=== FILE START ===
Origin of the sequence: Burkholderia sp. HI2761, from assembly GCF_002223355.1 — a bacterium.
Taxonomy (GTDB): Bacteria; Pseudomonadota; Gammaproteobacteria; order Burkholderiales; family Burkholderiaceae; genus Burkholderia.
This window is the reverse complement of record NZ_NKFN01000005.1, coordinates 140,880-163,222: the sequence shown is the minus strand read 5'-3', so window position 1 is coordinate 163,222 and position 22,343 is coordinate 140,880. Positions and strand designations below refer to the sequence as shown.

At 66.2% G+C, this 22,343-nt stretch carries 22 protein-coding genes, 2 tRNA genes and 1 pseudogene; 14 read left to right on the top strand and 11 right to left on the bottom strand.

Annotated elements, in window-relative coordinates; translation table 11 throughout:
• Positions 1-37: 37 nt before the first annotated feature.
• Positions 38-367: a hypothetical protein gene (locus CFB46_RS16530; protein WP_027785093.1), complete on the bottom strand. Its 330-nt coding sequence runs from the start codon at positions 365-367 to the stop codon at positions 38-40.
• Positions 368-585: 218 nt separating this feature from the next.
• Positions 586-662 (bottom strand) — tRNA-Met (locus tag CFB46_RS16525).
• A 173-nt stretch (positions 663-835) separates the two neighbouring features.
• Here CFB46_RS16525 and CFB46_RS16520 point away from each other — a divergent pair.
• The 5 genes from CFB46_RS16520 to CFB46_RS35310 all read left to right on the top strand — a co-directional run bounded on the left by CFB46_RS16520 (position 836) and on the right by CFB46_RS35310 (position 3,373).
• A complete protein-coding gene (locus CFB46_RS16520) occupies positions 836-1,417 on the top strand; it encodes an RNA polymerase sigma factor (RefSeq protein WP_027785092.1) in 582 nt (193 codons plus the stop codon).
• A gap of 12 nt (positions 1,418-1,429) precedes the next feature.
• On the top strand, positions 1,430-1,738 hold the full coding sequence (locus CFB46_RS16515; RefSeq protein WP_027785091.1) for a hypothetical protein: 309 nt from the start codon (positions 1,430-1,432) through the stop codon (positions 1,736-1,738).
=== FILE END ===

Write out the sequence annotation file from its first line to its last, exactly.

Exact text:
Origin of the sequence: Burkholderia sp. HI2761, from assembly GCF_002223355.1 — a bacterium.
Taxonomy (GTDB): Bacteria; Pseudomonadota; Gammaproteobacteria; order Burkholderiales; family Burkholderiaceae; genus Burkholderia.
This window is the reverse complement of record NZ_NKFN01000005.1, coordinates 140,880-163,222: the sequence shown is the minus strand read 5'-3', so window position 1 is coordinate 163,222 and position 22,343 is coordinate 140,880. Positions and strand designations below refer to the sequence as shown.

At 66.2% G+C, this 22,343-nt stretch carries 22 protein-coding genes, 2 tRNA genes and 1 pseudogene; 14 read left to right on the top strand and 11 right to left on the bottom strand.

Annotated elements, in window-relative coordinates; translation table 11 throughout:
• Positions 1-37: 37 nt before the first annotated feature.
• Positions 38-367: a hypothetical protein gene (locus CFB46_RS16530; protein WP_027785093.1), complete on the bottom strand. Its 330-nt coding sequence runs from the start codon at positions 365-367 to the stop codon at positions 38-40.
• Positions 368-585: 218 nt separating this feature from the next.
• Positions 586-662 (bottom strand) — tRNA-Met (locus tag CFB46_RS16525).
• A 173-nt stretch (positions 663-835) separates the two neighbouring features.
• Here CFB46_RS16525 and CFB46_RS16520 point away from each other — a divergent pair.
• The 5 genes from CFB46_RS16520 to CFB46_RS35310 all read left to right on the top strand — a co-directional run bounded on the left by CFB46_RS16520 (position 836) and on the right by CFB46_RS35310 (position 3,373).
• A complete protein-coding gene (locus CFB46_RS16520) occupies positions 836-1,417 on the top strand; it encodes an RNA polymerase sigma factor (RefSeq protein WP_027785092.1) in 582 nt (193 codons plus the stop codon).
• A gap of 12 nt (positions 1,418-1,429) precedes the next feature.
• On the top strand, positions 1,430-1,738 hold the full coding sequence (locus CFB46_RS16515; RefSeq protein WP_027785091.1) for a hypothetical protein: 309 nt from the start codon (positions 1,430-1,432) through the stop codon (positions 1,736-1,738).